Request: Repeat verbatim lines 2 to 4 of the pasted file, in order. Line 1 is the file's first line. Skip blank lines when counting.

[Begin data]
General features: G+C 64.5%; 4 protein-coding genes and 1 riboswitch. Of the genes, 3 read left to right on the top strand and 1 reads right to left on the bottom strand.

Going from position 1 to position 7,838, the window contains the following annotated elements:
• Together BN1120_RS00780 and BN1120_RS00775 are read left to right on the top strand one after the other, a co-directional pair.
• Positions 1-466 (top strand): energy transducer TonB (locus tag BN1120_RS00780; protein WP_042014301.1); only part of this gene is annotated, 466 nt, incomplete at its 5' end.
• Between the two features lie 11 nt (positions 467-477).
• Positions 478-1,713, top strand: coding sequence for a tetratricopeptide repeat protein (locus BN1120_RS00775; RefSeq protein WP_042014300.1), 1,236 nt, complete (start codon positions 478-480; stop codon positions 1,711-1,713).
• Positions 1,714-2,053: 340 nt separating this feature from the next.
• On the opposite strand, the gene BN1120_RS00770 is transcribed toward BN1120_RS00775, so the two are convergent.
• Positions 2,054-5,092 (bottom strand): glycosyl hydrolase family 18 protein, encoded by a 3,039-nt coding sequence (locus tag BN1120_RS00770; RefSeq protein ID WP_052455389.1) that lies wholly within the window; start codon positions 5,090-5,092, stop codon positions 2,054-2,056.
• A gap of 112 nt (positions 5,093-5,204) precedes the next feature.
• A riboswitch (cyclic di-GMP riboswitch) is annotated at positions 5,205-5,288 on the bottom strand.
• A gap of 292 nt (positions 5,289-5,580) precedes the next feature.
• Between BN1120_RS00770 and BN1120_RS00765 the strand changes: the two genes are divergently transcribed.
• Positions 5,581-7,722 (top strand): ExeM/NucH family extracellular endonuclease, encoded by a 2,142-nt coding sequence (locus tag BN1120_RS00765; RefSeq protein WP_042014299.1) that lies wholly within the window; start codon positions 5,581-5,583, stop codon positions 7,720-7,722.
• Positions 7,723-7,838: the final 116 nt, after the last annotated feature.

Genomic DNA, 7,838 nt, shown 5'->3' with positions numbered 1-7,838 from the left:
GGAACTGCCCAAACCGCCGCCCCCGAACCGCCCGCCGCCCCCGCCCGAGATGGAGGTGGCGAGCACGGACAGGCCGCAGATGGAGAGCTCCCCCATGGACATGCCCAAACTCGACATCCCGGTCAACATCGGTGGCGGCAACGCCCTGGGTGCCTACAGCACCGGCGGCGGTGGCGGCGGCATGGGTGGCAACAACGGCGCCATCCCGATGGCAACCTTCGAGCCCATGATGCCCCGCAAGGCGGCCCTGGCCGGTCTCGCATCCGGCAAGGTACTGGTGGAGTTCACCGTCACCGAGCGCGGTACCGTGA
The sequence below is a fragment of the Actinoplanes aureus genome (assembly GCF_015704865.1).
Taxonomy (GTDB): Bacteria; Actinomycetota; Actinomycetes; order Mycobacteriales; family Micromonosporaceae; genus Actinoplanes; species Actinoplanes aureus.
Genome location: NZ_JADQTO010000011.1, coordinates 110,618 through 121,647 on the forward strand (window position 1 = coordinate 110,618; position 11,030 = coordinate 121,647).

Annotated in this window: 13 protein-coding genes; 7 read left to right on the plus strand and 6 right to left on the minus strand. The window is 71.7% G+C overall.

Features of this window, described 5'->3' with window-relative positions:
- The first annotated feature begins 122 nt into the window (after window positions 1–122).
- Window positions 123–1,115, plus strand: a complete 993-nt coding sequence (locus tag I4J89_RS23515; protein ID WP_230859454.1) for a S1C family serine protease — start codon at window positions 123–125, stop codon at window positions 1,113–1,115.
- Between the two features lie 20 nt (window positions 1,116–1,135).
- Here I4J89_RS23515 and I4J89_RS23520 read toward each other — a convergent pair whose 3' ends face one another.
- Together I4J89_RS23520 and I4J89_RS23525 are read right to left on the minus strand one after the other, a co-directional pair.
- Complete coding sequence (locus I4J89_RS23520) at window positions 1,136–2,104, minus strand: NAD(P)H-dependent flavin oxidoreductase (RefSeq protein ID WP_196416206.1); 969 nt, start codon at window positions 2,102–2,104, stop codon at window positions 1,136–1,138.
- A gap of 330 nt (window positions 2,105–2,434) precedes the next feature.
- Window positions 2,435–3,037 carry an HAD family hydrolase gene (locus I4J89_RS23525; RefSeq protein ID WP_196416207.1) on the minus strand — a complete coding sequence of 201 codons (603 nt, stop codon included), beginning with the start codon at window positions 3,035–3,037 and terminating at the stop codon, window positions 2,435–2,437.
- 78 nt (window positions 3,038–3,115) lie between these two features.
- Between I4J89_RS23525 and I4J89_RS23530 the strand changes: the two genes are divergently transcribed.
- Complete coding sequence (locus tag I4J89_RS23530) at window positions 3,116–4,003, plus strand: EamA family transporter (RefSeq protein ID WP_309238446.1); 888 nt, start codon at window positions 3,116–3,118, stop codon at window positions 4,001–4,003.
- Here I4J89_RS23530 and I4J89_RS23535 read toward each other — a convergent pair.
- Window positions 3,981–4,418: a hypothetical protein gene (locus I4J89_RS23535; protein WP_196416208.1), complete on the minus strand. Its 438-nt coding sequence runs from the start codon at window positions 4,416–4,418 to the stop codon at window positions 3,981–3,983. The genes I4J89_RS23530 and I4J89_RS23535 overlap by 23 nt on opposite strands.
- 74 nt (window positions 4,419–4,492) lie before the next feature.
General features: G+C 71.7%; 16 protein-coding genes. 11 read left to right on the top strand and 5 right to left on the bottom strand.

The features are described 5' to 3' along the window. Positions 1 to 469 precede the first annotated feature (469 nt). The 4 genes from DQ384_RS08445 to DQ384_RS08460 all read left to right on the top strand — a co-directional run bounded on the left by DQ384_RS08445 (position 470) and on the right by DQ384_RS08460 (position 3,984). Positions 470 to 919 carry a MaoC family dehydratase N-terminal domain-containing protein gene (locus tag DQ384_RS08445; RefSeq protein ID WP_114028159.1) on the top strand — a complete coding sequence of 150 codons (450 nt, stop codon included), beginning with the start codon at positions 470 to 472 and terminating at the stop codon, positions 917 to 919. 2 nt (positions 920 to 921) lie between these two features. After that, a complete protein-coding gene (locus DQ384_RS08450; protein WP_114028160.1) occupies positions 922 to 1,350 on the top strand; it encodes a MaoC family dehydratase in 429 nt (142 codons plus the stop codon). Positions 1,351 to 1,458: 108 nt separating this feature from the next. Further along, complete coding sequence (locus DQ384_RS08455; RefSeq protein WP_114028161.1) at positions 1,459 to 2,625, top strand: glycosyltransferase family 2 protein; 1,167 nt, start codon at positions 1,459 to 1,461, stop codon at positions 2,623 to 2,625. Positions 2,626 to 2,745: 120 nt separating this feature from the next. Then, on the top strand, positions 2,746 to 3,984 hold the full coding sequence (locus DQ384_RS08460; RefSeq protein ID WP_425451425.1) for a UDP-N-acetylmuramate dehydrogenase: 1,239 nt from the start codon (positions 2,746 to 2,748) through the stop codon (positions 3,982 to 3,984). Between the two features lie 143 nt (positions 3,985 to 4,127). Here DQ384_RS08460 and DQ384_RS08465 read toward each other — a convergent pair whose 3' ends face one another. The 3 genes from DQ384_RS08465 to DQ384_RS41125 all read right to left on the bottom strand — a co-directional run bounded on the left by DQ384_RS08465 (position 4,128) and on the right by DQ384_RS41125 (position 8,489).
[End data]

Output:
Going from position 1 to position 7,838, the window contains the following annotated elements:
• Together BN1120_RS00780 and BN1120_RS00775 are read left to right on the top strand one after the other, a co-directional pair.
• Positions 1-466 (top strand): energy transducer TonB (locus tag BN1120_RS00780; protein WP_042014301.1); only part of this gene is annotated, 466 nt, incomplete at its 5' end.